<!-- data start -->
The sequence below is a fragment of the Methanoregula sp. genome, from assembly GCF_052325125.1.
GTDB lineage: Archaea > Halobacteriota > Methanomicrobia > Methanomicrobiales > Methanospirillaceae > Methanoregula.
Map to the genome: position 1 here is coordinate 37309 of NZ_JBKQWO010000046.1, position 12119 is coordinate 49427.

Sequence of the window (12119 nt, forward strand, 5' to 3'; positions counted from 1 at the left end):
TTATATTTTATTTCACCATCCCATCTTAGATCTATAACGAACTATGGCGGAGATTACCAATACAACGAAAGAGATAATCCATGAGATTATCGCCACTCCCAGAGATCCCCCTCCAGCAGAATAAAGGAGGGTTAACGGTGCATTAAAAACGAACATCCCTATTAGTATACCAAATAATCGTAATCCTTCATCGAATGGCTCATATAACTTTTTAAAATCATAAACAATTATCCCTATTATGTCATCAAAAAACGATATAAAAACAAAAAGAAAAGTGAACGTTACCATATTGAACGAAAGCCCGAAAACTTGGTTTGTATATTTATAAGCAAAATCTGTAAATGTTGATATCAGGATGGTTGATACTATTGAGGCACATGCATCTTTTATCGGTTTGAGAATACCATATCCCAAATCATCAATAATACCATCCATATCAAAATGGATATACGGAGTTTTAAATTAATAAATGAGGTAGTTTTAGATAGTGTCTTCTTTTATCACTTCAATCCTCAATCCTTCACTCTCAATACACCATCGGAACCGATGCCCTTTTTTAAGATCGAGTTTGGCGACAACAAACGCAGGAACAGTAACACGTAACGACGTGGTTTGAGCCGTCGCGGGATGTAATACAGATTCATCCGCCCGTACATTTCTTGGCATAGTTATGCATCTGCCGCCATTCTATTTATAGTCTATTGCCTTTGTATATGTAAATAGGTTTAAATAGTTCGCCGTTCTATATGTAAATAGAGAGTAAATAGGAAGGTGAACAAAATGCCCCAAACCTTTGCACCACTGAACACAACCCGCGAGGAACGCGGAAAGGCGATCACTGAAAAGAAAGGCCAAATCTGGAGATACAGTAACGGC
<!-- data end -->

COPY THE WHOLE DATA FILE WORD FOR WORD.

The sequence below is a fragment of the Methanoregula sp. genome, from assembly GCF_052325125.1.
GTDB lineage: Archaea > Halobacteriota > Methanomicrobia > Methanomicrobiales > Methanospirillaceae > Methanoregula.
Map to the genome: position 1 here is coordinate 37309 of NZ_JBKQWO010000046.1, position 12119 is coordinate 49427.

Sequence of the window (12119 nt, forward strand, 5' to 3'; positions counted from 1 at the left end):
TTATATTTTATTTCACCATCCCATCTTAGATCTATAACGAACTATGGCGGAGATTACCAATACAACGAAAGAGATAATCCATGAGATTATCGCCACTCCCAGAGATCCCCCTCCAGCAGAATAAAGGAGGGTTAACGGTGCATTAAAAACGAACATCCCTATTAGTATACCAAATAATCGTAATCCTTCATCGAATGGCTCATATAACTTTTTAAAATCATAAACAATTATCCCTATTATGTCATCAAAAAACGATATAAAAACAAAAAGAAAAGTGAACGTTACCATATTGAACGAAAGCCCGAAAACTTGGTTTGTATATTTATAAGCAAAATCTGTAAATGTTGATATCAGGATGGTTGATACTATTGAGGCACATGCATCTTTTATCGGTTTGAGAATACCATATCCCAAATCATCAATAATACCATCCATATCAAAATGGATATACGGAGTTTTAAATTAATAAATGAGGTAGTTTTAGATAGTGTCTTCTTTTATCACTTCAATCCTCAATCCTTCACTCTCAATACACCATCGGAACCGATGCCCTTTTTTAAGATCGAGTTTGGCGACAACAAACGCAGGAACAGTAACACGTAACGACGTGGTTTGAGCCGTCGCGGGATGTAATACAGATTCATCCGCCCGTACATTTCTTGGCATAGTTATGCATCTGCCGCCATTCTATTTATAGTCTATTGCCTTTGTATATGTAAATAGGTTTAAATAGTTCGCCGTTCTATATGTAAATAGAGAGTAAATAGGAAGGTGAACAAAATGCCCCAAACCTTTGCACCACTGAACACAACCCGCGAGGAACGCGGAAAGGCGATCACTGAAAAGAAAGGCCAAATCTGGAGATACAGTAACGGC